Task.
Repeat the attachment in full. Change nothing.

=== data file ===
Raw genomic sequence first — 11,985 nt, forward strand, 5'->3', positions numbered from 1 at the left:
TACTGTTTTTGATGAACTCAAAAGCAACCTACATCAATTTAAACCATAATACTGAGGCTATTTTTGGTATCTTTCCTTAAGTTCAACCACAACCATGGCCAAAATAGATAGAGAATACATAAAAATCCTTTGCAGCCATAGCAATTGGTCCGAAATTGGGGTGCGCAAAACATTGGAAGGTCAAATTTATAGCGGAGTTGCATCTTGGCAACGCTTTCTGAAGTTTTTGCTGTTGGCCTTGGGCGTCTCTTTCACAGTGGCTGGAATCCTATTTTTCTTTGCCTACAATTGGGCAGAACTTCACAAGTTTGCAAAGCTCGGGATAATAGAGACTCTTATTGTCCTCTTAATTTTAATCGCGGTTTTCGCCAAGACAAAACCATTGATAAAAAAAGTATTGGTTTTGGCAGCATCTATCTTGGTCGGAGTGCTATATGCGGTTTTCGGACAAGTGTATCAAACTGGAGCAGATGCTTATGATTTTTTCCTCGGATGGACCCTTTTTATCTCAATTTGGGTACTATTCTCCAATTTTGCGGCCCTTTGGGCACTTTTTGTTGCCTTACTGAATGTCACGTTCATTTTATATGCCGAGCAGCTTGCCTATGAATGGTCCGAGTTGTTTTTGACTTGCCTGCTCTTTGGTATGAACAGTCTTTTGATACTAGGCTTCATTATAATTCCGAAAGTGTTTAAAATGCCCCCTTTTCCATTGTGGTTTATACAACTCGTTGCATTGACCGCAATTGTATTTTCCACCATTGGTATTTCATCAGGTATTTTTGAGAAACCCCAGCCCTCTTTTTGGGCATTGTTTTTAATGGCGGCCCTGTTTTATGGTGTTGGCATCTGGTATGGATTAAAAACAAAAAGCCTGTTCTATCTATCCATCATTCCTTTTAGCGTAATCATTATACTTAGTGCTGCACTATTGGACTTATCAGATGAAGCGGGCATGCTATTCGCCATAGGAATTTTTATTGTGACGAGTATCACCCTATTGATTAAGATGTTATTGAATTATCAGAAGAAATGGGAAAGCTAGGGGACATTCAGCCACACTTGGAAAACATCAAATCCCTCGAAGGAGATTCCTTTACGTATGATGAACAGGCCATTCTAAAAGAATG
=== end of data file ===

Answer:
Raw genomic sequence first — 11,985 nt, forward strand, 5'->3', positions numbered from 1 at the left:
TACTGTTTTTGATGAACTCAAAAGCAACCTACATCAATTTAAACCATAATACTGAGGCTATTTTTGGTATCTTTCCTTAAGTTCAACCACAACCATGGCCAAAATAGATAGAGAATACATAAAAATCCTTTGCAGCCATAGCAATTGGTCCGAAATTGGGGTGCGCAAAACATTGGAAGGTCAAATTTATAGCGGAGTTGCATCTTGGCAACGCTTTCTGAAGTTTTTGCTGTTGGCCTTGGGCGTCTCTTTCACAGTGGCTGGAATCCTATTTTTCTTTGCCTACAATTGGGCAGAACTTCACAAGTTTGCAAAGCTCGGGATAATAGAGACTCTTATTGTCCTCTTAATTTTAATCGCGGTTTTCGCCAAGACAAAACCATTGATAAAAAAAGTATTGGTTTTGGCAGCATCTATCTTGGTCGGAGTGCTATATGCGGTTTTCGGACAAGTGTATCAAACTGGAGCAGATGCTTATGATTTTTTCCTCGGATGGACCCTTTTTATCTCAATTTGGGTACTATTCTCCAATTTTGCGGCCCTTTGGGCACTTTTTGTTGCCTTACTGAATGTCACGTTCATTTTATATGCCGAGCAGCTTGCCTATGAATGGTCCGAGTTGTTTTTGACTTGCCTGCTCTTTGGTATGAACAGTCTTTTGATACTAGGCTTCATTATAATTCCGAAAGTGTTTAAAATGCCCCCTTTTCCATTGTGGTTTATACAACTCGTTGCATTGACCGCAATTGTATTTTCCACCATTGGTATTTCATCAGGTATTTTTGAGAAACCCCAGCCCTCTTTTTGGGCATTGTTTTTAATGGCGGCCCTGTTTTATGGTGTTGGCATCTGGTATGGATTAAAAACAAAAAGCCTGTTCTATCTATCCATCATTCCTTTTAGCGTAATCATTATACTTAGTGCTGCACTATTGGACTTATCAGATGAAGCGGGCATGCTATTCGCCATAGGAATTTTTATTGTGACGAGTATCACCCTATTGATTAAGATGTTATTGAATTATCAGAAGAAATGGGAAAGCTAGGGGACATTCAGCCACACTTGGAAAACATCAAATCCCTCGAAGGAGATTCCTTTACGTATGATGAACAGGCCATTCTAAAAGAATG